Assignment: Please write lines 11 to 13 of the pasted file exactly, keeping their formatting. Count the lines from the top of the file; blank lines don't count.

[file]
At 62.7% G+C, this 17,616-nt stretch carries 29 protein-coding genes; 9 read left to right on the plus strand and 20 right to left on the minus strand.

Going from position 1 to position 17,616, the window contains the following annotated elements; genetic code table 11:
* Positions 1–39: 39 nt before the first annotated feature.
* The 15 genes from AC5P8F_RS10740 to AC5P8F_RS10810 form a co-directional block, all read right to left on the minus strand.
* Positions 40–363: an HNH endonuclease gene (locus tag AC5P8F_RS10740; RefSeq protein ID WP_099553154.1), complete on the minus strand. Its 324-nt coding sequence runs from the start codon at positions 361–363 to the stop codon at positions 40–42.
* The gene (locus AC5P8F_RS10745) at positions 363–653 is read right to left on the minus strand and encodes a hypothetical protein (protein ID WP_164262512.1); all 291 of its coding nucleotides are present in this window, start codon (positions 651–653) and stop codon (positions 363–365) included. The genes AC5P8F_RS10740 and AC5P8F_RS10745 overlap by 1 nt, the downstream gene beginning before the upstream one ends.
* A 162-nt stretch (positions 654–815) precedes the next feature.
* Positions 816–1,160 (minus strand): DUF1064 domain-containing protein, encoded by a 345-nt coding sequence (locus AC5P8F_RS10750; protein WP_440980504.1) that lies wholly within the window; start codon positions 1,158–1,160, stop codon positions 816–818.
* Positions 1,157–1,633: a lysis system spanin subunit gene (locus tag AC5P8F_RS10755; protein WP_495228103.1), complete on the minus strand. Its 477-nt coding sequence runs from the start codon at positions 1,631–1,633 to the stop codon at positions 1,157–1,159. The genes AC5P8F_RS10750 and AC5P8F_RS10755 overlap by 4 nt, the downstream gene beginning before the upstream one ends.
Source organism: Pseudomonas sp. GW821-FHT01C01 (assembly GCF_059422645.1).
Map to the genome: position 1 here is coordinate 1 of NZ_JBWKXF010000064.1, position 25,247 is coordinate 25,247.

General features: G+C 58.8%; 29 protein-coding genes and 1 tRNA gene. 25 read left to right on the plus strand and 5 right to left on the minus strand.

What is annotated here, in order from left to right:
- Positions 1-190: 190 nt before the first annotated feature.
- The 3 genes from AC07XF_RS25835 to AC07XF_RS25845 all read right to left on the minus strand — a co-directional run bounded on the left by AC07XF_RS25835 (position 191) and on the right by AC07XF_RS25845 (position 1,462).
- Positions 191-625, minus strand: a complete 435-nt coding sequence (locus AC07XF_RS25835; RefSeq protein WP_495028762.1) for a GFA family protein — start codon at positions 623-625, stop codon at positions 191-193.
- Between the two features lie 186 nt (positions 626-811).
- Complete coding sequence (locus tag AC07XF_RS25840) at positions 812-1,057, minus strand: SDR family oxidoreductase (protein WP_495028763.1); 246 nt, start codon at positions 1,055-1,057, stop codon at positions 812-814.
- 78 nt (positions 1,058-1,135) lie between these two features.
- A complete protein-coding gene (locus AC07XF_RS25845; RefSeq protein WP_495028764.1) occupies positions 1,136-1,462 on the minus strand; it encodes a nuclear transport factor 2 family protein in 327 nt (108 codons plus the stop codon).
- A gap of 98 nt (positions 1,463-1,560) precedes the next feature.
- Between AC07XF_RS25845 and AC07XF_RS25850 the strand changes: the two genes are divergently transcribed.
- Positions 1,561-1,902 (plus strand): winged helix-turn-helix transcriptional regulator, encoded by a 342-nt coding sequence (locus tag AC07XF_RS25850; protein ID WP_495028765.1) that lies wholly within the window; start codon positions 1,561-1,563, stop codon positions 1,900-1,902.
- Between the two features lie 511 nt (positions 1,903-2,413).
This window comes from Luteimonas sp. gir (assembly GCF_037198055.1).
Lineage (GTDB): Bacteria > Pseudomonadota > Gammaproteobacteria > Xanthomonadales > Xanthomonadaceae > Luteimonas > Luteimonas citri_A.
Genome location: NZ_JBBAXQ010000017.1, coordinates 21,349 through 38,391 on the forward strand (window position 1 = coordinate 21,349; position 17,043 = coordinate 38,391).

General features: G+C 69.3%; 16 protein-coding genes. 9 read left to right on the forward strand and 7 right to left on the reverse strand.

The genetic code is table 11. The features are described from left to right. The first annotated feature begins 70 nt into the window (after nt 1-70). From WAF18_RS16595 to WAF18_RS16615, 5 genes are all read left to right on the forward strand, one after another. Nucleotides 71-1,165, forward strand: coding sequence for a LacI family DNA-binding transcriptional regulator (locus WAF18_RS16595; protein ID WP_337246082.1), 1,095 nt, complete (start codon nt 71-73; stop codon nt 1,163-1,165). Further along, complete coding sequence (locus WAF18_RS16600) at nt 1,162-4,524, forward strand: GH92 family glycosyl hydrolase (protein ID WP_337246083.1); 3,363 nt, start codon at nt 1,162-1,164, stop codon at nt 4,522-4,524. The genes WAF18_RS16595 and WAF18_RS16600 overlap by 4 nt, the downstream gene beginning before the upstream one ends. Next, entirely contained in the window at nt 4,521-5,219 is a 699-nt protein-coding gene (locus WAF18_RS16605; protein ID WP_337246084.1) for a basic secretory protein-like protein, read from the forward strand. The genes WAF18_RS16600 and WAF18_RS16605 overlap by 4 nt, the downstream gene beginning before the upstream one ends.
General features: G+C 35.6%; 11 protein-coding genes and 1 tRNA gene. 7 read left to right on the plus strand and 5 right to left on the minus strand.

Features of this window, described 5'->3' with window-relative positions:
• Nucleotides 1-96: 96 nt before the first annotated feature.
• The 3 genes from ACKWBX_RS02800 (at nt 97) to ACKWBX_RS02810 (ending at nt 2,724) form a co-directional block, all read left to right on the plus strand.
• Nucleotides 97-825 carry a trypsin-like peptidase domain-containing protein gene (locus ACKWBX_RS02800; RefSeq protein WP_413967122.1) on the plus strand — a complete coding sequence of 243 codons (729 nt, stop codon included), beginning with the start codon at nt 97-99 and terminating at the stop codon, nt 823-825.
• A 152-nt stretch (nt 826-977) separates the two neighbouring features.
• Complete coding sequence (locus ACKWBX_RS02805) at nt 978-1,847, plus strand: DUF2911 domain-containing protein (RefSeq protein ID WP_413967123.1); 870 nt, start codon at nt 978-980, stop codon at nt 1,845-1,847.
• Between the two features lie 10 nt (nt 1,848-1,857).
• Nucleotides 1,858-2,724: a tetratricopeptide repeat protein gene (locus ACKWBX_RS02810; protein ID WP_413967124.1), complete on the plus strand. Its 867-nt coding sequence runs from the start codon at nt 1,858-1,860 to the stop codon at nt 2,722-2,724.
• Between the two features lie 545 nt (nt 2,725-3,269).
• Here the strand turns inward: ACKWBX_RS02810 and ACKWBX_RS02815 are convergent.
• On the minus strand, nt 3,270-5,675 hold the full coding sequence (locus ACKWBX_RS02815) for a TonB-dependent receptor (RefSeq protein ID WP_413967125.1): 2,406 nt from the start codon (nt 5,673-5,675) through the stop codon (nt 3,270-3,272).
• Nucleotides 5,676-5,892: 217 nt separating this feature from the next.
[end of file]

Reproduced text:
Map to the genome: position 1 here is coordinate 1 of NZ_JBWKXF010000064.1, position 25,247 is coordinate 25,247.

General features: G+C 58.8%; 29 protein-coding genes and 1 tRNA gene. 25 read left to right on the plus strand and 5 right to left on the minus strand.

What is annotated here, in order from left to right: